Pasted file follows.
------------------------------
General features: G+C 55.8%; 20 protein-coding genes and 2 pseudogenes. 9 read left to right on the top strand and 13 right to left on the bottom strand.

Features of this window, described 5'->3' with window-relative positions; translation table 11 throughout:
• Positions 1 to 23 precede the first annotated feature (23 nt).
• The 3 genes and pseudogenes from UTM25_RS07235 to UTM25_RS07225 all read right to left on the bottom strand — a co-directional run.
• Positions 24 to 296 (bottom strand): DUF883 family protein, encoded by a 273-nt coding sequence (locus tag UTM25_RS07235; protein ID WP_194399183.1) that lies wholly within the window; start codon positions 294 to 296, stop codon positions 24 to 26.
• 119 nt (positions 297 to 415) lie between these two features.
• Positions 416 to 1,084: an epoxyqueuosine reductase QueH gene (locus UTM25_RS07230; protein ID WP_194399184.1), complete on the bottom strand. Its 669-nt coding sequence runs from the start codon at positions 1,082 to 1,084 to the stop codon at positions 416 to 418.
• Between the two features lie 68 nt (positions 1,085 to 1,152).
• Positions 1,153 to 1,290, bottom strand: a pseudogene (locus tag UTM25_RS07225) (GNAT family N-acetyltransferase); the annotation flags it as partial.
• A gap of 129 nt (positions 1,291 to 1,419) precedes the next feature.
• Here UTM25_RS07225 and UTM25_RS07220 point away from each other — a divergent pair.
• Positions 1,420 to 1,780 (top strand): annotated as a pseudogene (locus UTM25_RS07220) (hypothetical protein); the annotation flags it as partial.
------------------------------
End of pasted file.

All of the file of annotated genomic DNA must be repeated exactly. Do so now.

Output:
General features: G+C 55.8%; 20 protein-coding genes and 2 pseudogenes. 9 read left to right on the top strand and 13 right to left on the bottom strand.

Features of this window, described 5'->3' with window-relative positions; translation table 11 throughout:
• Positions 1 to 23 precede the first annotated feature (23 nt).
• The 3 genes and pseudogenes from UTM25_RS07235 to UTM25_RS07225 all read right to left on the bottom strand — a co-directional run.
• Positions 24 to 296 (bottom strand): DUF883 family protein, encoded by a 273-nt coding sequence (locus tag UTM25_RS07235; protein ID WP_194399183.1) that lies wholly within the window; start codon positions 294 to 296, stop codon positions 24 to 26.
• 119 nt (positions 297 to 415) lie between these two features.
• Positions 416 to 1,084: an epoxyqueuosine reductase QueH gene (locus UTM25_RS07230; protein ID WP_194399184.1), complete on the bottom strand. Its 669-nt coding sequence runs from the start codon at positions 1,082 to 1,084 to the stop codon at positions 416 to 418.
• Between the two features lie 68 nt (positions 1,085 to 1,152).
• Positions 1,153 to 1,290, bottom strand: a pseudogene (locus tag UTM25_RS07225) (GNAT family N-acetyltransferase); the annotation flags it as partial.
• A gap of 129 nt (positions 1,291 to 1,419) precedes the next feature.
• Here UTM25_RS07225 and UTM25_RS07220 point away from each other — a divergent pair.
• Positions 1,420 to 1,780 (top strand): annotated as a pseudogene (locus UTM25_RS07220) (hypothetical protein); the annotation flags it as partial.